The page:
“We are going bravely where no Republicans in the past 20 to 30 years have gone before,” Hunt, a first-term congressman and military veteran, said in a Fox News interview. “We are actually fishing where the fish are.”

“We know that we are making some very good strides in the Black community and among Hispanic men and Hispanic women,” Hunt said as he pointed to recent polling that’s grabbed plenty of attention. “Keep in mind in 2020 President Trump got 18.7% of the Black Male vote.”

And pointing to this November’s election, Hunt argued that if Trump “gets between 25 and 30% of the Black Male vote, the Democrat Party can not win.”

Vince Fenerty, the GOP chair in Philadelphia and a ward leader for more than 50 years, told Fox News that geography mattered when it came to the first office opening in the state.

“We did it in this part of the city because it’s ethnically diverse, racially diverse, and we want to start here because we want to build a very broad coalition of all Americans to be for President Trump,” Fenerty noted. 

Pennsylvania was one of six states Biden narrowly carried in 2020 to win the White House. The president’s re-election campaign, the DNC and the state party have 24 coordinated offices and hundreds of staffers.

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Biden, a Pennsylvania native, has made numerous official and campaign stops in the state – and Philadelphia in particular – since launching his re-election campaign more than a year ago. Last week, Biden and Vice President Harris campaigned in Philadelphia together for the first time.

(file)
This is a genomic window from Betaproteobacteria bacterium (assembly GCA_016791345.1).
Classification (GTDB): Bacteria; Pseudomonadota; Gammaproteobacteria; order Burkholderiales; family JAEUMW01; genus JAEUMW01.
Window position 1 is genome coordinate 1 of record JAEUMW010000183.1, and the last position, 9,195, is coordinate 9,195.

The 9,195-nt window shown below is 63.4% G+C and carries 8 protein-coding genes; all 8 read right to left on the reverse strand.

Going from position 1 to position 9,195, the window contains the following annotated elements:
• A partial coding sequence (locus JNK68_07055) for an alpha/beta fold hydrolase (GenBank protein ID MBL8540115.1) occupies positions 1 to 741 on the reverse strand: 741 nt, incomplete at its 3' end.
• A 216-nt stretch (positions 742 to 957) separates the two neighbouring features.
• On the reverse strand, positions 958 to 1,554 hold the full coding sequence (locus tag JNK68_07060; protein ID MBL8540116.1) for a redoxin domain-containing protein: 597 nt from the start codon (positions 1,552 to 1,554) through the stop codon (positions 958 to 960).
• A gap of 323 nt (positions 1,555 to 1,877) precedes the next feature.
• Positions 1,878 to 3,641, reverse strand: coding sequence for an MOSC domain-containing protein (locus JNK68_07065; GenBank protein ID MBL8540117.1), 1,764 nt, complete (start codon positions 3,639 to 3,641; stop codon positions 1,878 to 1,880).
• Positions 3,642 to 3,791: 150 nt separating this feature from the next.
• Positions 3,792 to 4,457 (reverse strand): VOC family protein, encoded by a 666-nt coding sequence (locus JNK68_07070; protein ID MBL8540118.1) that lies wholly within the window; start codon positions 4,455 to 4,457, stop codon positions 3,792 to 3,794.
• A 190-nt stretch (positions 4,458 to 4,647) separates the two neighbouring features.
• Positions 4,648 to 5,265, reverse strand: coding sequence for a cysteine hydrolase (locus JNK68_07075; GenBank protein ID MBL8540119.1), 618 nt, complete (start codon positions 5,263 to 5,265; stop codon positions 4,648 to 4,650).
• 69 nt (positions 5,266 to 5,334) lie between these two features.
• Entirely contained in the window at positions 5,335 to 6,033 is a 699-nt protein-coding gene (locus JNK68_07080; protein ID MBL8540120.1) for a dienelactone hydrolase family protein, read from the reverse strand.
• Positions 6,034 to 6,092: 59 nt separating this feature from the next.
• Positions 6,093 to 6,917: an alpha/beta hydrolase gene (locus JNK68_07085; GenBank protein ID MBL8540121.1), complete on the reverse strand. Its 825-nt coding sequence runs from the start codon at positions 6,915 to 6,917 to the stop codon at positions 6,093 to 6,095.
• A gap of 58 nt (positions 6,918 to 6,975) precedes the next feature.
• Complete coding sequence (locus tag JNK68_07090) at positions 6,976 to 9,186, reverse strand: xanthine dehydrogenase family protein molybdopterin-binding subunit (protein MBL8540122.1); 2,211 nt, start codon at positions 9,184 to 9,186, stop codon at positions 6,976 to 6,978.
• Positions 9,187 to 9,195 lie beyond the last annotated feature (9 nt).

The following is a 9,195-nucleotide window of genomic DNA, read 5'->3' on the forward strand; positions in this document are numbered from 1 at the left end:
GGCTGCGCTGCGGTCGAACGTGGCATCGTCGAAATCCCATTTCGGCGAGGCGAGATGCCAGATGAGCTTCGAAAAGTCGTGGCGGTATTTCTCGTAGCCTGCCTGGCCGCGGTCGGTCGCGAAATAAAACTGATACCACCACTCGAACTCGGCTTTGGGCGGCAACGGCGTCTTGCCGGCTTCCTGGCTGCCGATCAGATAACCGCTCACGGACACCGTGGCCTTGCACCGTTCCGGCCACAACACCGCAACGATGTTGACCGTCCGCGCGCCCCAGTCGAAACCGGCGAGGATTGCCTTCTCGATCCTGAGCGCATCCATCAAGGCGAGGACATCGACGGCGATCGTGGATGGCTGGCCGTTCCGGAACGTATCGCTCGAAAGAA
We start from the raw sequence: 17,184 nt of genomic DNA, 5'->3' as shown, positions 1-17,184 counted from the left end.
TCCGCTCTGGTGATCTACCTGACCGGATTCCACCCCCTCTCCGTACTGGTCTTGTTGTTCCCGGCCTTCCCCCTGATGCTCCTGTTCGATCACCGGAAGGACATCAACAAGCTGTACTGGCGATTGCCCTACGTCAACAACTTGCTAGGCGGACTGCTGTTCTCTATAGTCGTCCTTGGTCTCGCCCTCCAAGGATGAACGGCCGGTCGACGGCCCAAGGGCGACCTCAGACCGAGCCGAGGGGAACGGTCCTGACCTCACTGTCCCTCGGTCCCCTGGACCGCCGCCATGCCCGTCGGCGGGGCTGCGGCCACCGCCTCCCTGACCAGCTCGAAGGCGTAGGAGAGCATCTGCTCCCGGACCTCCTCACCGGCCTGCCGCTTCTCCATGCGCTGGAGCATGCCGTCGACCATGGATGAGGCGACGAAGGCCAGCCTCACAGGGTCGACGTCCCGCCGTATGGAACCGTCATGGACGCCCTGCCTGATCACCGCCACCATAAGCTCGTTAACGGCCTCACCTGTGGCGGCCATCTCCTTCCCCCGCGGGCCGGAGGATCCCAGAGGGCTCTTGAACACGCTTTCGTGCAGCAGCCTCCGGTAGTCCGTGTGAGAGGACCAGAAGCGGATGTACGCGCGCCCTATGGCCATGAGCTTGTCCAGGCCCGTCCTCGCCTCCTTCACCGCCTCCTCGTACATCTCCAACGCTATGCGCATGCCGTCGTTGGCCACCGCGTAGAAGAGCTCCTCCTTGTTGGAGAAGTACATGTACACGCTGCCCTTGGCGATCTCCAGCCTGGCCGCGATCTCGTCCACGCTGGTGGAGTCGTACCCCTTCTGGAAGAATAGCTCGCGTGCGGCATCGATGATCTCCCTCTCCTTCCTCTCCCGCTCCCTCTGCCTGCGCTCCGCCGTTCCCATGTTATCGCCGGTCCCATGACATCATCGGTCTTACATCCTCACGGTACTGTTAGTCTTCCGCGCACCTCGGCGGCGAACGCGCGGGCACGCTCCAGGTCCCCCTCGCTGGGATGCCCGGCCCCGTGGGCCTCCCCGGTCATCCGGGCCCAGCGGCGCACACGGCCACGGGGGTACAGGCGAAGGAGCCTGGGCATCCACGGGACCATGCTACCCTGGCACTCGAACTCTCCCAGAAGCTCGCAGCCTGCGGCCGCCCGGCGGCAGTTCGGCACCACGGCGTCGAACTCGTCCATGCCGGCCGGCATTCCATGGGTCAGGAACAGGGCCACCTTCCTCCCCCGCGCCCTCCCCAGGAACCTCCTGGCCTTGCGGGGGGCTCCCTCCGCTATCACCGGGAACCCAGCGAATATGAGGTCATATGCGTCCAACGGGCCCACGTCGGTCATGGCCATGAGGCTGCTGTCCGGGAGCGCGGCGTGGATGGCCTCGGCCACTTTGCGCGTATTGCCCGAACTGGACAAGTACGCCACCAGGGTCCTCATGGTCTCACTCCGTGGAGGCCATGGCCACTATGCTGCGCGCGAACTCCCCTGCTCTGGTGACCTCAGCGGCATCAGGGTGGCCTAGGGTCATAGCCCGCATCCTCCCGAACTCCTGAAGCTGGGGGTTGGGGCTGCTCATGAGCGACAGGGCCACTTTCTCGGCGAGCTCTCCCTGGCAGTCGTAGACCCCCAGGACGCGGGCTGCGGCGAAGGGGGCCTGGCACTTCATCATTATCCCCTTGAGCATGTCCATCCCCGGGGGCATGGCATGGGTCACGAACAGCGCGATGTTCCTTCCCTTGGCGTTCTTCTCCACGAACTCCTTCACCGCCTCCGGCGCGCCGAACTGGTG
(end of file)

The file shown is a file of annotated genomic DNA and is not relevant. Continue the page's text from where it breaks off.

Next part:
The president and vice president rallied supporters at Girard College as they launched “Black Voters for Biden-Harris,” which the campaign touted as a “national organizing program to bolster our continued historic investments in outreach to the backbone of the Biden-Harris coalition – Black voters.”

In his speech, Biden took aim at his Republican challenger.

“Donald Trump is pandering and peddling lies and stereotypes for your vote so he can win for himself, not for you,” Biden charged. “Well, Donald Trump, I have a message for you: Not in our house and not on our watch.”

And Biden re-election campaign spokesperson Sarafina Chitika, pointing to Trump’s past derogatory comments aimed at minorities, argued in a statement to Fox News that “it’s no coincidence that Donald Trump, who spent his life discriminating against Black tenants and his career railing against the first Black president, has no Black voter outreach program to speak of. Trump has made it clear how little he thinks of Black men.”

And Chitika emphasized that “President Biden knows he has to earn – not ask for – every vote, and that’s exactly what our campaign is doing from now until November.”

The president has repeatedly spotlighted his investments in historically Black colleges and universities, student debt forgiveness and infrastructure projects as he campaigns for a second term in the White House.

But Hunt said the “Democrat Party has been pitching lies to the Black community for decades; [he] has done absolutely nothing for us.”

Get the latest updates from the 2024 campaign trail, exclusive interviews and more at our Fox News Digital election hub.